Tags: Arthur Brown, Baylor, Big 12, Big 12 Midseason Awards, Big 12 Midseason Report, Bill Snyder, Blaine Gabbert, Bob Stoops, Brandon Weeden, Iowa State, Jake Knott, James Franklin, Kansas, Kansas State, Midseason Awards, Midseason Report, Midseason Reports, Mike Gundy, Missouri, Oklahoma, Oklahoma State, Robert Griffin, Russell Wilson, Ryan Broyles, Ryan Tannehill, Sean Porter, Texas A&M, Tom Fornelli, Tony Jefferson
Posted on: October 16, 2011 1:38 am
Edited on: October 16, 2011 3:09 am
Posted by Tom Fornelli
A handy recap of who really won and who really lost that you won't find in the box score.
WINNER: Fans of offense
The Big 12 often gets flak for the lack of defense that is played in the conference, and for the most part it's criticism that's deserved. Of course, there's another side to that coin, and it's that the Big 12 is also home to some good offenses as well. Offenses that were fully on display throughout Saturday.
In five games between all ten teams in the conference, there was a total of 355 points scored, 45 touchdowns and 4,658 yards of total offense. That's 71 points, 9 touchdowns and 931.6 yards of offense per game. That is insane.
LOSER: The Baylor defense
Okay, and there's just genuinely bad defense too. There is little doubt what the strengths and weaknesses are with Baylor this season. The strength is Robert Griffin and the Baylor offense. The weakness is the other side of the ball, and it was evident on Saturday. Texas A&M racked up 681 yards of offense on Saturday, and Ryan Tannehill threw for 415 yards and 6 touchdowns. Robert Griffin, despite evidence to the contrary, is not perfect, and in order for Baylor to beat the best teams in the Big 12, Griffin can't do it all on his own. He's going to need his defense to step up and make plays from time to time, and it just didn't do that on Saturday. The result? A 55-28 blowout in College Station.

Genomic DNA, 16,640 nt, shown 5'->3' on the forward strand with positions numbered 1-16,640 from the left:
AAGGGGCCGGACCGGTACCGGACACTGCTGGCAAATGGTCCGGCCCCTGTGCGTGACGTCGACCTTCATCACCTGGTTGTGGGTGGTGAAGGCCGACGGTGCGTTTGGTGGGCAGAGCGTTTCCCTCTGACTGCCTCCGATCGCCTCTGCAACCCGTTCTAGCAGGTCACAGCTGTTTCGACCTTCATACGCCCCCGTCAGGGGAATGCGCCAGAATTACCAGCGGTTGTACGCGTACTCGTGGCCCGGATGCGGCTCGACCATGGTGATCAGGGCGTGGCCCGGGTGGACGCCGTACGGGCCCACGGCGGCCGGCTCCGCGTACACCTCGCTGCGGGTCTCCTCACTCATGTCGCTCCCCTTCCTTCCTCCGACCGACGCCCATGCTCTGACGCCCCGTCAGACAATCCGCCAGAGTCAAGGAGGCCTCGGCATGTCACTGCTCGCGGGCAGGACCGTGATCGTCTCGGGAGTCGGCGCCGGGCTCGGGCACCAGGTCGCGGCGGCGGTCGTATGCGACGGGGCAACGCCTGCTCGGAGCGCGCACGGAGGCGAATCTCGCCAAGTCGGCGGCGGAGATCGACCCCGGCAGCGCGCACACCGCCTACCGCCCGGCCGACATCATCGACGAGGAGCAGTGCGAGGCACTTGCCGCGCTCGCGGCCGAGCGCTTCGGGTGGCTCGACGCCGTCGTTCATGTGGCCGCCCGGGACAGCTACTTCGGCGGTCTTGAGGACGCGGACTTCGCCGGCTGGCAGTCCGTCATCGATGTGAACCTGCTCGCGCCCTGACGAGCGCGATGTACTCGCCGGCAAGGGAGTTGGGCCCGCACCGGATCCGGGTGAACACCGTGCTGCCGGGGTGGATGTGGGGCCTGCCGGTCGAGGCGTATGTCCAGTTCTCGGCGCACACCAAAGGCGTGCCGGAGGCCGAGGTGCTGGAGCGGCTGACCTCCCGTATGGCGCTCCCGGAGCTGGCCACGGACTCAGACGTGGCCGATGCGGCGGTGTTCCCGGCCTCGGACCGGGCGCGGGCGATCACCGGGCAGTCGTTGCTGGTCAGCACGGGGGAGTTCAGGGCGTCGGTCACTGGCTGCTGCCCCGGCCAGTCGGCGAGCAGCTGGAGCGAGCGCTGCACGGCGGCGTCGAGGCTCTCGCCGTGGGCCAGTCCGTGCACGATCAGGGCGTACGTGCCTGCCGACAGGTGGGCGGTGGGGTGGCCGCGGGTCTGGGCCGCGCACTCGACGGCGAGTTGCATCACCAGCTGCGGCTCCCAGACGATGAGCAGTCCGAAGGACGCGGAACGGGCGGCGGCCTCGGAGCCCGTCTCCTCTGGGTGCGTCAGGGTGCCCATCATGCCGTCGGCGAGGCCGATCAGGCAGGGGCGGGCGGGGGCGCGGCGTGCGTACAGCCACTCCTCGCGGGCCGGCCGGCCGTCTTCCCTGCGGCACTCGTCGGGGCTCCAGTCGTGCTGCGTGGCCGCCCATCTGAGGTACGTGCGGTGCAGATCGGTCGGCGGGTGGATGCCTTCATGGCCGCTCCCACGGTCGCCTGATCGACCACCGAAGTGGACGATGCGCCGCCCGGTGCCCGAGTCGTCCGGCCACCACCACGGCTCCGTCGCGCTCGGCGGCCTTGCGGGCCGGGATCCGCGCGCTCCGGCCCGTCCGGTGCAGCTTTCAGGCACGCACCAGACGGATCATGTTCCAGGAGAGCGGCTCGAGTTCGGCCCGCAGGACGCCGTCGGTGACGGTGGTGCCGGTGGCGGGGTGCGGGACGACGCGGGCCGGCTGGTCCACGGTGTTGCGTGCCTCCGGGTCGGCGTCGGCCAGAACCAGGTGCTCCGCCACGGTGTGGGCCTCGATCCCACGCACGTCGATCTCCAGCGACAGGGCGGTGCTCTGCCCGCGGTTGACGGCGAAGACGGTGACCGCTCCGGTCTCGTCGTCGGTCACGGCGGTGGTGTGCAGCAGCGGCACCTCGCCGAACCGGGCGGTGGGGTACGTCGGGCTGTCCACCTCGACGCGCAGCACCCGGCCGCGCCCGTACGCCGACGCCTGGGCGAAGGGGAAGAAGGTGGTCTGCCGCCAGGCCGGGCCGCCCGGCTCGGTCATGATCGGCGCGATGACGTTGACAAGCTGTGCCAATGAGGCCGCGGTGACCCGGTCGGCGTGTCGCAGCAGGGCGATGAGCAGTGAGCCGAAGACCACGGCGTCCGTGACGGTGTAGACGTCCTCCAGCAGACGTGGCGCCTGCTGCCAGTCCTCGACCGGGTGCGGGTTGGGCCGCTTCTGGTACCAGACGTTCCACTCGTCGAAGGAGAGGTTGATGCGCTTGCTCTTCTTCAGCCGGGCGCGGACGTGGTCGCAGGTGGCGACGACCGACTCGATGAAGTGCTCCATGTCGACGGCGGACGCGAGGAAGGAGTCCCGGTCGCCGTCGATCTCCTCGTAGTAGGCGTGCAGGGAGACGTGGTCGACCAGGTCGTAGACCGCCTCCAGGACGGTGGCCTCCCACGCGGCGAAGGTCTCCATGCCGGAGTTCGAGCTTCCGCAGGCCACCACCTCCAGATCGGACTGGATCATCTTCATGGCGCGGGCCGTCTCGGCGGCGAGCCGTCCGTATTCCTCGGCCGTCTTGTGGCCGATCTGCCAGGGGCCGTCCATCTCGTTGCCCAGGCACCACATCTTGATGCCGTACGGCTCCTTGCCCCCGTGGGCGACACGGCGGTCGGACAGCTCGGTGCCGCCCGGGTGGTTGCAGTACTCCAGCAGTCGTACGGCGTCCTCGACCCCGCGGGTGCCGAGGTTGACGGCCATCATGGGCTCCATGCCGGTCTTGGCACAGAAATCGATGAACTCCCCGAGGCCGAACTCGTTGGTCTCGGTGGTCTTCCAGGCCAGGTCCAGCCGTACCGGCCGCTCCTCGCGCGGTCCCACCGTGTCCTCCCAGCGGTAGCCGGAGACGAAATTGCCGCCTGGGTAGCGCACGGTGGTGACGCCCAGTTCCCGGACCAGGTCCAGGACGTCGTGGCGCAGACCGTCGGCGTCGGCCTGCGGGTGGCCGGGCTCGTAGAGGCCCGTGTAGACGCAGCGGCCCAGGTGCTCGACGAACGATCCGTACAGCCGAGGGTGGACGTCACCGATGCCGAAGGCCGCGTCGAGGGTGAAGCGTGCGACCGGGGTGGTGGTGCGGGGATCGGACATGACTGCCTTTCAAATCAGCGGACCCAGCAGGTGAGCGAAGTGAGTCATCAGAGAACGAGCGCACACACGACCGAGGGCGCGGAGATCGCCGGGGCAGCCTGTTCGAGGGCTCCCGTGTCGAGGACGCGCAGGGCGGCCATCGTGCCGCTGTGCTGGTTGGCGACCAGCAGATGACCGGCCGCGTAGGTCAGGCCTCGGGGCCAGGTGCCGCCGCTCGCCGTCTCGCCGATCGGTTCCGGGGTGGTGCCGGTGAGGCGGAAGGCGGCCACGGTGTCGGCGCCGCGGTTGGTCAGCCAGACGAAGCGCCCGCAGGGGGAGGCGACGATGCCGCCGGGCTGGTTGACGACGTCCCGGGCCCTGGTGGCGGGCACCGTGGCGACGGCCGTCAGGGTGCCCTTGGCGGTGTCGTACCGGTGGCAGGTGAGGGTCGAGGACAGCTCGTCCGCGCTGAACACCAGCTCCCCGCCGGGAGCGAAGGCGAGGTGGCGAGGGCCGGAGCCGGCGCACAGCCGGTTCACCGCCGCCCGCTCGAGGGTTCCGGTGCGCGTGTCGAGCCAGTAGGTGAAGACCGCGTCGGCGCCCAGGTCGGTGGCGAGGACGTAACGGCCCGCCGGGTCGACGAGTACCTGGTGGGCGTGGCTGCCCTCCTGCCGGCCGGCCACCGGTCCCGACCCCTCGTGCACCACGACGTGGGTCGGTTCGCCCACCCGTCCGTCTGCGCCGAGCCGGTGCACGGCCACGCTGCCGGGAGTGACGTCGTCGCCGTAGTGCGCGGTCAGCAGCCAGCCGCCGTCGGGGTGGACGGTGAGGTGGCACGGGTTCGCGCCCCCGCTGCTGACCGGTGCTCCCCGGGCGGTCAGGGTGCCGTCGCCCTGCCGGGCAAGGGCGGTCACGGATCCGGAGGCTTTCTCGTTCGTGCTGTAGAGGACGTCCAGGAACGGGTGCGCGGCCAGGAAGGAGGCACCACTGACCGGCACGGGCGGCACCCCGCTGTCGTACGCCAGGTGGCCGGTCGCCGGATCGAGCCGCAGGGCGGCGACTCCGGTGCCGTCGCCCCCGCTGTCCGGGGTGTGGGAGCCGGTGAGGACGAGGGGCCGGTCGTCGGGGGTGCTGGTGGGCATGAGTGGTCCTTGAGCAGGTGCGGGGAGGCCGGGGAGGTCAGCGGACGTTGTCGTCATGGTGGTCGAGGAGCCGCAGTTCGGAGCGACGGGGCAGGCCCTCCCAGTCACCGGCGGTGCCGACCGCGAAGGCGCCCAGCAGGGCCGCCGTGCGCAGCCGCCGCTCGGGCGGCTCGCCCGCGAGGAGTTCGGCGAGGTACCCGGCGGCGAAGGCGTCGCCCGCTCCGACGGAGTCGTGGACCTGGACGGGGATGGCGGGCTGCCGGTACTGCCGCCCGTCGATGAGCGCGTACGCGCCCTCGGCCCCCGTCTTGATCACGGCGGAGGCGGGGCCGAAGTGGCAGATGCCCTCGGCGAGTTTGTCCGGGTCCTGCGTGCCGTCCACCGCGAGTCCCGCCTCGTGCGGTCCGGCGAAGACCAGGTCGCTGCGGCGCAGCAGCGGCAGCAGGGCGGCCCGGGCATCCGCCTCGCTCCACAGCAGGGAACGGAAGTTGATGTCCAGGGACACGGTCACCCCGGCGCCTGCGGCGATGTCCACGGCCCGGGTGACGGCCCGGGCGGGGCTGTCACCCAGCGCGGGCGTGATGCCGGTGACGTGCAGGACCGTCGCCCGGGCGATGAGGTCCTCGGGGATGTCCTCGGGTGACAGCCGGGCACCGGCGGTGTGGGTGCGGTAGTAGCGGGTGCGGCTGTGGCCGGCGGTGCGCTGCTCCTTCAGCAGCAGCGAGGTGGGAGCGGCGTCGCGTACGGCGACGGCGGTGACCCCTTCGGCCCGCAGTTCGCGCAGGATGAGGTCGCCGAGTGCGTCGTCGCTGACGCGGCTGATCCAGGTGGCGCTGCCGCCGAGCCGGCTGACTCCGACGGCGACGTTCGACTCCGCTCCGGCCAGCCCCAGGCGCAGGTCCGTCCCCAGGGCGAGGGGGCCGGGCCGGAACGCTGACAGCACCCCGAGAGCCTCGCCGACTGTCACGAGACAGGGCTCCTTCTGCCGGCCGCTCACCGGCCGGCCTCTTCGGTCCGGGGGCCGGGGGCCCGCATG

WINNER: Ryan Swope
Somebody had to benefit from all those yards that Baylor was giving to Ryan Tannehill and it was Ryan Swope. Swope finished the day with 11 catches for 206 yards and a school record 4 touchdowns. Swope is one of the most underrated receivers in the Big 12, and he's often overshadowed on his own team by Jeff Fuller, but he showed everybody why he deserves a lot more attention this weekend.
LOSER: David Ash's hold on the Texas quarterback job
For the first time since the Longhorns replaced Garrett Gilbert, Mack Brown and Bryan Harsin handed the reins to David Ash for a full 60 minutes on Saturday and got some mediocre results. Ash completed only 22 of his 40 passes for 139 yards with no touchdowns. More importantly, he turned the ball over three times. There's no guarantee that Case McCoy will see time next week because of it, but you can bet at the very least Malcolm Brown and Fozzy Whittaker will get a lot more than the 28 carries they split on Saturday.
WINNER: Missouri offensive coordinator David Yost
Coming into Saturday, Missouri's offense hadn't exactly been lighting up scoreboards the same way it has the last few seasons. Obviously, a lot of this had to do with breaking in a new quarterback in James Franklin. Coming into Saturday the Tigers were averaging 32.2 points per game, but if you took out the 69 points Mizzou scored against Western Illinois, that average dropped to 23 points per game. Against Iowa State Yost's offense blew up for 52 points and 583 yards of offense, with James Franklin totaling 5 touchdowns. No doubt Yost is hoping that becomes a trend for the last half of the season.
LOSER: Brandon Weeden's Heisman stock
I put Robert Griffin in this spot last week following a Baylor victory, and now Brandon Weeden finds himself in the same situation. Sure, Oklahoma State scored more points (38) than it ever had before during a trip to Austin, but Weeden's numbers on Saturday weren't very Weeden-esque. He finished the day with only 218 yards and a touchdown. Compare that to last week when he threw 288 yards and 5 touchdowns in less than a full half. The good news for Weeden is he has plenty of time to help people forget this performance.
WINNER: Believers in Bill Snyder